Title: Little Toy Soldiers
By: mcee
Pairing: gen
Rating: PG-13
Summary: There's something comforting in knowing he shares this knowledge of backseat topography with nearly every other kid in America.


Sam is trying not to bleed on the car seat.

His eyes follow, half-focused, the wobble of a power line that runs along the road, stark black against a sky the shade of a crayon. When he stops thinking about it - and he has - it seems like the line is running with them, dipping lower in between posts then jerking back up at regular intervals, dotted with blackbirds. The angle he's at has removed all context, all perspective; three states ago he knew where they were, but now the square of sky through the car window comfortingly anonymous. Sam cradles his arm more tightly to his body and pushes the worn treads of his sneakers against the door, wondering how blood loss can feel so much like a blow to the head, and amused that he can compare and contrast so easily.

The front seat is eerily quiet, and Sam shifts just to hear Dean's breathing alter, just to feel Dean eye him in the rearview mirror, his voice too loud in the absence of music, too sharp without the hiss of a magnetic band. Sammy. Hey. Sam. You okay? We're almost there.

Stop being a freaking baby, it's just a flesh wound.

Sam nods and presses his forehead to the warm leatherette of the backseat, trying to remember the last time he fit on it sideways. But he can't quite reach the memory, and settles instead on one of Dean's adolescent thigh under his cheek, and Dean's hand covering Sam's ear as Dad's voice resounded loudly over the no-man's-land between them. Sam had not only fit lengthwise across the backseat then, but there had been room to spare for a front seat refugee, duration of stay unknown.

This was back when Dean's answer to everything regarding Dad was, I'll tell you when you're older. Sam never had the heart to tell him he'd never be older than Dean.

Sam curls in on himself as much as the position will allow and runs weak fingers along the crease between seat and backrest, idly summoning a lick of strength to push in until he hits something. He pulls out a lighter, three dimes, a chewed pencil. He goes in again and his fingertips close on something solid, the shape of which feels immediately familiar. He grins, knows exactly what it is before he's even pulled it out: a little toy soldier, the kind Dean was fiercely possessive of, growing up. This one had been forgotten on a motel radiator once and had half melted into something much less mundane than a man-at-arms, something alien and fantastical, limbs and weapon hardened into a shape that had reminded Dean of something he was never able to explain quite to Sam's satisfaction.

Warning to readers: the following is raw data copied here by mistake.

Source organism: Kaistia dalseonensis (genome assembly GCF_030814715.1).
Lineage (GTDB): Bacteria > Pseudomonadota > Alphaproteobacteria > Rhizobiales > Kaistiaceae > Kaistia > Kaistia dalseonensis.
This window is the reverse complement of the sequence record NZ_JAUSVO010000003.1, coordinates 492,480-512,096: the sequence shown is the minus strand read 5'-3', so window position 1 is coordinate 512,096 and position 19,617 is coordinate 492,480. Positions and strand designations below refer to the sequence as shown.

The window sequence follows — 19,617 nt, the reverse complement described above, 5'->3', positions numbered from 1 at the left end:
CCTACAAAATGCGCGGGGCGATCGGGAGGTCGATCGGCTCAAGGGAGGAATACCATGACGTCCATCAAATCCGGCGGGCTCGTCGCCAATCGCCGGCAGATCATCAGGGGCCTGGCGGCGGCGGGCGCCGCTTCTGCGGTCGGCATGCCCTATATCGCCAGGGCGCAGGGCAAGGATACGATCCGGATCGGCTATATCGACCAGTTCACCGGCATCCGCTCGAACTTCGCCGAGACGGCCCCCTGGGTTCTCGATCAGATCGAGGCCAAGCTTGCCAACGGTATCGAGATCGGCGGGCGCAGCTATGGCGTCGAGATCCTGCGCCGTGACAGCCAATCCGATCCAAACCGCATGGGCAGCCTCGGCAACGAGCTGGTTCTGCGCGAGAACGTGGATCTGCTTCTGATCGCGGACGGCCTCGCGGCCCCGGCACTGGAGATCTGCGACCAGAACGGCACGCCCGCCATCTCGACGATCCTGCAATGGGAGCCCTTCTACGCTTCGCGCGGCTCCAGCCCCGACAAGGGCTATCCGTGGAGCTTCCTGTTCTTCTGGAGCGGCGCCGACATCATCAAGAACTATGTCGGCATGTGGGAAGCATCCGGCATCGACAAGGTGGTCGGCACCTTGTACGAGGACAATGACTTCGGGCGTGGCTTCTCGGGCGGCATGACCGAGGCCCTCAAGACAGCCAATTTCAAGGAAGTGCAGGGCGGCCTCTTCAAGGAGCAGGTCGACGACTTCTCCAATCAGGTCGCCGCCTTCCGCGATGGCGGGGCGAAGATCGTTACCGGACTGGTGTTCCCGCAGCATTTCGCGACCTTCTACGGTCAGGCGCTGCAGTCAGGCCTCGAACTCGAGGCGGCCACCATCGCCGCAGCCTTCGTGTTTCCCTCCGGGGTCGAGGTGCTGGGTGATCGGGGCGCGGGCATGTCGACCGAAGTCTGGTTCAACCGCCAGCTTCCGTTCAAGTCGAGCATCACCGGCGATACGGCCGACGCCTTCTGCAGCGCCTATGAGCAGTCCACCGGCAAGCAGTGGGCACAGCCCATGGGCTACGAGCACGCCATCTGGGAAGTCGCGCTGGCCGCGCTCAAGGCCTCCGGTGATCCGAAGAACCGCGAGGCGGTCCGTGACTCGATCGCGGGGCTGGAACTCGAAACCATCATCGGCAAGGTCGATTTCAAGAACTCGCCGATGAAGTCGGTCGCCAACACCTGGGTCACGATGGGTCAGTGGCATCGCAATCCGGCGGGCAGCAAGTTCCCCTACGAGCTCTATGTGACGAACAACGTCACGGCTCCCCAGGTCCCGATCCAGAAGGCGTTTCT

This was the favored trooper, and Sam had been expressedly forbidden to play with it, ever, on pain of fratricide. Which is why he'd stolen it, feeling reckless, and hidden it, lest Dean actually find reason to follow through on his promise. Something about finding it again eons later, when Dean has probably forgotten nothing of it (he never did) makes grown-up Sam smile in triumph. He pushes the dimes and the pencil back into the crease of the seat but pockets the toy soldier, his arm twinging with distant pain at the movement. He keeps the lighter, too, because fire is always good, until it's not.

He likes to imagine a collective consciousness of youngest sons remembering each other's every pit-stops at every fringe-flagged gas station in every state; the wet concrete floor of public bathrooms, the knobs of which could only be negotiated with tiny keys on huge keychains; stale shrink-wrapped sandwiches that were somehow still a treat even after years on the menu; watching Dean eye the gum-smacking red-striped waitresses like they were the answer to both their father's unpredictable bouts of silence and Dean's own growing fascination with girls.

Surprisingly easy to forget are the tap water of bathroom sinks turning pink against stained enamel; the Ding Dongs and Yoo-Hoos smuggled out to the car under baggy coats and guileless faces; the sharp-eyed women who sized up Dad suspiciously and gave Sam and Dean french fries on the house. He keeps those remembrances stuffed deep, somewhere out of reach even to himself, along with the first time he'd kissed a girl who hadn't kissed back, with the single C he'd earned in ninth grade math, and the sound of Dad's silence when Sam'd said goodbye.

There's something comforting in knowing he shares this knowledge of backseat topography with nearly every other kid in America, with every family who's ever road-tripped cross-country to the Grand Canyon, where Dad had collected a month's worth of Hopi rituals, or to Mount Rushmore, where Dean had nearly lost a finger to a banshee, or to the World's Largest Ball of Twine, where Sam, once, had gotten sick on too many corndogs.